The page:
Songs from Musicals: #23, “Molasses to Rum,” from 1776

Honorable mentions: “But, Mr. Adams,” “Cool, Cool Considerate Men”

There was a musical about the Founding Fathers years before Hamilton was dreamed of; heck, it was first performed more than ten years before Lin-Manuel Miranda was born. And in these rankings, a song from 1776 outshines a song from Hamilton, and a little balance is restored to the universe.

The question of slavery is more or less elided in Hamilton; the people who speak out against it tend to die. Laurens’ thing is the abolition of slavery, and he doesn’t make it to Act Two; from there, slavery is left to pithy remarks and a wish that, had Hamilton lived longer, he might have been able to do more to fight slavery. 1776 doesn’t address it as consistently, but it dominates the last fifteen to twenty minutes of the play; if we’re honest, 1776 as a play is more concerned with the topic of slavery than Hamilton is. (Hamilton is probably more concerned with race in general, although that concern has to be seen more than heard, I think.) That concern with slavery, and the effect that slavery will have on the new nation, is reflected in “Molasses to Rum,” which is even more weirdly informative than “All-American Prophet.”

Thomas Jefferson, a slaveholder and a rapist, has written that King George III is responsible for the evils of slavery coming to America. John Adams, who has no slaves and is against the institution, shouts and stumps in support of Jefferson’s resolution. Franklin, the third present member of the committee that put the Declaration together, is more or less silent. (He will later argue with Adams on that clause, arguing that it must be stricken so that the Declaration will be approved; his belief that independence is the issue very knowingly reflects the 20th Century sentiment that “the defining issue of the Civil War is states’ rights, not slavery!”) Edward Rutledge, a South Carolinian, takes the Second Continental Congress, exhausted from its revision of the Declaration of Independence, through the process by which slaves are brought to America, an endless and “beautiful waltz” of “molasses to rum to slaves.”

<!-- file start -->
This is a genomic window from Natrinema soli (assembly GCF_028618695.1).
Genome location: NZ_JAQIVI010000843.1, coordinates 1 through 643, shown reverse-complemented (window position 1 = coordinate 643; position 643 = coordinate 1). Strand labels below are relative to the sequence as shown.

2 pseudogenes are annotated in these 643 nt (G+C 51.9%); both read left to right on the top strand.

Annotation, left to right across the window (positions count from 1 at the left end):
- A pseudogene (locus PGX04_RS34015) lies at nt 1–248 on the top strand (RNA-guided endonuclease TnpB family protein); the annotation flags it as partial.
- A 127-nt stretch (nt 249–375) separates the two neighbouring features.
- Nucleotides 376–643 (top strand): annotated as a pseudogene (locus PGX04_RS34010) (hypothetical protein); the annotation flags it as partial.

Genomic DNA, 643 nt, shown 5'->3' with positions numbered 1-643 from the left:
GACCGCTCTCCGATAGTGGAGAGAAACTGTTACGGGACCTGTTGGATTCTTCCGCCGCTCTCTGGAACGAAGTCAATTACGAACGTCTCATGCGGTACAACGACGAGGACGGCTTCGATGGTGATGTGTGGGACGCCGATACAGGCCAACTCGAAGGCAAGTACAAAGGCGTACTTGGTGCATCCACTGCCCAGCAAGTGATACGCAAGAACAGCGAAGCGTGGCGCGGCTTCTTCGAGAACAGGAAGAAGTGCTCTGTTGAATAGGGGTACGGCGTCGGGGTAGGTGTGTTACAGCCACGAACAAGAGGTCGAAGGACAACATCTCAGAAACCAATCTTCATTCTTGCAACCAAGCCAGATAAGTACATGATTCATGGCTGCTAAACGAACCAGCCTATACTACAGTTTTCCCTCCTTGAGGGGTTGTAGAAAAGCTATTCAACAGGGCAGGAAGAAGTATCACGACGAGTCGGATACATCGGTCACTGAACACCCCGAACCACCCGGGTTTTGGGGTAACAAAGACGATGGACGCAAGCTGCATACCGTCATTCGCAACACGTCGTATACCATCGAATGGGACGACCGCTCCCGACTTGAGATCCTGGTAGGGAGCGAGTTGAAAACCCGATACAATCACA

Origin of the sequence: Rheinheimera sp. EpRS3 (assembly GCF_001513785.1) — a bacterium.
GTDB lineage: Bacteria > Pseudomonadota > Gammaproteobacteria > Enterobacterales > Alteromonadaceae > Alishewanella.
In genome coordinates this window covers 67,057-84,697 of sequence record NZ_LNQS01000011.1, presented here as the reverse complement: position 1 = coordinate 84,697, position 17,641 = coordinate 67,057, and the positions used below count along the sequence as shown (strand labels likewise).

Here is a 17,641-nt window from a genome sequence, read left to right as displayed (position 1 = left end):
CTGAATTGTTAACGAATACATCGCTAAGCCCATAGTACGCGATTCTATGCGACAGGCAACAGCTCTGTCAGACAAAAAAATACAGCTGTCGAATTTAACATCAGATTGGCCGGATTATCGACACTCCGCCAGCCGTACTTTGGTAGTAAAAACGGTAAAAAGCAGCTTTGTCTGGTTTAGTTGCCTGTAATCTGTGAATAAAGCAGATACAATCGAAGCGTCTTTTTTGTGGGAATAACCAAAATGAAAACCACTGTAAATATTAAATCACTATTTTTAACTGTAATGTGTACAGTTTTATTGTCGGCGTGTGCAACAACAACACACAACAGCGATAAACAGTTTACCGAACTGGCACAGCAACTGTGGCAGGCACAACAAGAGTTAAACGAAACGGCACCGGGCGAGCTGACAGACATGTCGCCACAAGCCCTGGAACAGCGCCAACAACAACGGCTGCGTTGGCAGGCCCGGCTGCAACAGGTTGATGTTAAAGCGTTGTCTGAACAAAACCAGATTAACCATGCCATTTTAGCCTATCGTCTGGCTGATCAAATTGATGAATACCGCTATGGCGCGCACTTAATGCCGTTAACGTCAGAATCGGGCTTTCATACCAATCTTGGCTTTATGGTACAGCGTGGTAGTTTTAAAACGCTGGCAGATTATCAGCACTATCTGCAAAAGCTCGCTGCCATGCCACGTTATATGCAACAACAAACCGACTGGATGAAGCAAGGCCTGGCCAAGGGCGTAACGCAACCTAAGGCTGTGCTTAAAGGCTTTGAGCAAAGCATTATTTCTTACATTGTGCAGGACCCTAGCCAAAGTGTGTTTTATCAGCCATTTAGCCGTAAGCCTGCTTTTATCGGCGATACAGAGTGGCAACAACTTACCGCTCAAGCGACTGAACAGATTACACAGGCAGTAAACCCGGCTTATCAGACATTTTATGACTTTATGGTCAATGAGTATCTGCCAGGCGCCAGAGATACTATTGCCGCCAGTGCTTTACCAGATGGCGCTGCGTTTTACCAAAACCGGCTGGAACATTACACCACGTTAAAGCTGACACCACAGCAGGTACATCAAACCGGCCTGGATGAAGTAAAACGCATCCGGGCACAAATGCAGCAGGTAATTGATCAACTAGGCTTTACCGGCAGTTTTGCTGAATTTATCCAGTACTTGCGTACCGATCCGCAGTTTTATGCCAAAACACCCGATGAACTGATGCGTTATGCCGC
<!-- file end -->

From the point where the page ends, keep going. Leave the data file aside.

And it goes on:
I felt guilty for enjoying this song as a fifth-grader (doubtless the seeds of “dramatic male solo” were being sown then as well), knowing that the man singing was expressing his strong belief in the justice of slavery. I was consoled, though, when I was reminded that the song is not merely about a guy who doesn’t want to give up his slaves. It’s about the complicity of New England (and, presumably, the other colonies) in promoting the slave trade and benefiting from the commerce it generates. The ships, Rutledge slyly notes, come from Boston and return to Boston. They are manned by crews from New England. The profits return to New England as well, even if the slaves tend not to make it there. It is a stunning element of the song; it reminds the listener that even the strident are not necessarily blameless, that the nation’s most segregated schools are in “the greatest city in the world,” New York City, that Eric Garner was killed in Staten Island and Tamir Rice in Cleveland.

 

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